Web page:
When the historic Roe vs. Wade decision on abortion was announced 25 years ago this week, both Mary Anne Hackett, at home with her five children, and Sue Purrington, at her job, were overcome with emotion. Both vowed to change their lives but, in keeping with one of the most controversial Supreme Court rulings of the century, those vows were at cross-purposes.
     "I cried because I was very happy," said Purrington, who went on to work for abortion-rights groups. "I made a pledge in my life that what I was going to do was make sure Roe would stay legal."
     "I remember reading it and crying," said Hackett, president of Illinois Right to Life. "I couldn't believe the land of the free and the home of the brave would allow mothers to kill their children. I became very actively involved on that day."
     Roe vs. Wade, which upheld a woman's right to have an abortion, at least in the first two trimesters, was a landmark, and 30 million legal abortions have taken place since then.
     All because of a case that started with a 22-year-old Texas street person named Norma McCorvey, who had two children and, pregnant again, wanted an abortion, which was illegal in Texas in 1970. Calling a lawyer she thought would find her an abortionist, she was drawn into a group of activist lawyers searching for a pregnant woman to use in a lawsuit to overturn the state ban.
     McCorvey was first called "Jane Doe," but that reminded her of the tag put on a woman who had died giving herself an abortion; it was changed to "Jane Roe." Few realize that McCorvey, unable to get an abortion, had the child.
     She later changed her position, and now she is strongly anti-abortion.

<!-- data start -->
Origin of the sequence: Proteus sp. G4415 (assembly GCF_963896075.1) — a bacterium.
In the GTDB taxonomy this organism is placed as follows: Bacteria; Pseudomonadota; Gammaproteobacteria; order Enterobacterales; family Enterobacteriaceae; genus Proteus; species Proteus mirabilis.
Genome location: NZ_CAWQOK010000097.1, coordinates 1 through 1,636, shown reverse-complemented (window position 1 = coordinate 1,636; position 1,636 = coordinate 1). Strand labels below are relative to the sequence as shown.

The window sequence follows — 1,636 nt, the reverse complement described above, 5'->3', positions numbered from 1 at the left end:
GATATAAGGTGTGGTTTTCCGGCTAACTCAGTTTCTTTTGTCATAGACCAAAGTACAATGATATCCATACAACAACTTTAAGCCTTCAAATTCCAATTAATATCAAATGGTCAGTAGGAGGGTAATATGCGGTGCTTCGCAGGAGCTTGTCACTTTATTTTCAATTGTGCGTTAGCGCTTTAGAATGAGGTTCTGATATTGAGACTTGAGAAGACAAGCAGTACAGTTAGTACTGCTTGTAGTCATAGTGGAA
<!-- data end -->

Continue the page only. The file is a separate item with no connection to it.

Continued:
The "Wade" was Henry Wade, the Dallas district attorney, who lost the case and appealed it all the way to the Supreme Court.
     Abortion was not entirely banned in the United States before Roe. Instead, each state decided individually the circumstances under which women could have an abortion.
     A few states permitted abortion; others banned abortion altogether or, as in Illinois, permitted it only when the life of the mother was at stake. About 500,000 legal abortions were performed nationwide in 1972.
     The number of illegal abortions is harder to determine. Women with money went to Mexico or to states with open abortion laws.
     Poor women were in a tougher situation. Desperate for abortions, they went to great and sometimes fatal lengths to end their pregnancies. They douched with bleach or peroxide. They used paint brushes and cocktail stirrers and pencils and knitting needles. And yes, they used wire hangers.
     "Of course they did," said Dr. Quentin Young, who worked at Cook County Hospital in the 1970s, when as many as 90 women at a time were in the hospital's septic abortion ward, suffering from their own attempts or from the bungling of back alley butchers. "They hurt themselves, perforated their uteruses, they came in bleeding, with difficult-to-treat infections."
     Anti-abortion activists contend that whatever barbarities were inflicted on women in those pre-Roe times have been dwarfed by the plight of the unborn caused by easy access to abortion.
     "Abortion has destroyed America," Hackett said, adding that women who have abortions universally regret it, leading sad and lonely lives spent missing their dead children. "It has destroyed respect for human life and had a brutalizing and sad effect on women, pretending that they can kill their children and just walk away as if nothing happened. Millions of women are suffering from it."
     Purrington, who had an illegal abortion as a teenager in 1960, still recalls the fear and humiliation she suffered.
     "The result of Roe is it institutionalized the right of a woman to feel safe and was a significant step in women having control over their own lives," Purrington said. "Roe meant that most women did not have to die in back alleys, or fear for their lives."
     Robert Bennett, a law professor at Northwestern University, finds two surprises from a perspective of 25 years:
     "First, how little closure, societally, the court was able to bring to the abortion issue by rendering the decision. And then, how much staying power the decision has had. It didn't seem to end conflict out there in society. But it has held."
                —Originally published in the Sun-Times, Jan. 20, 1998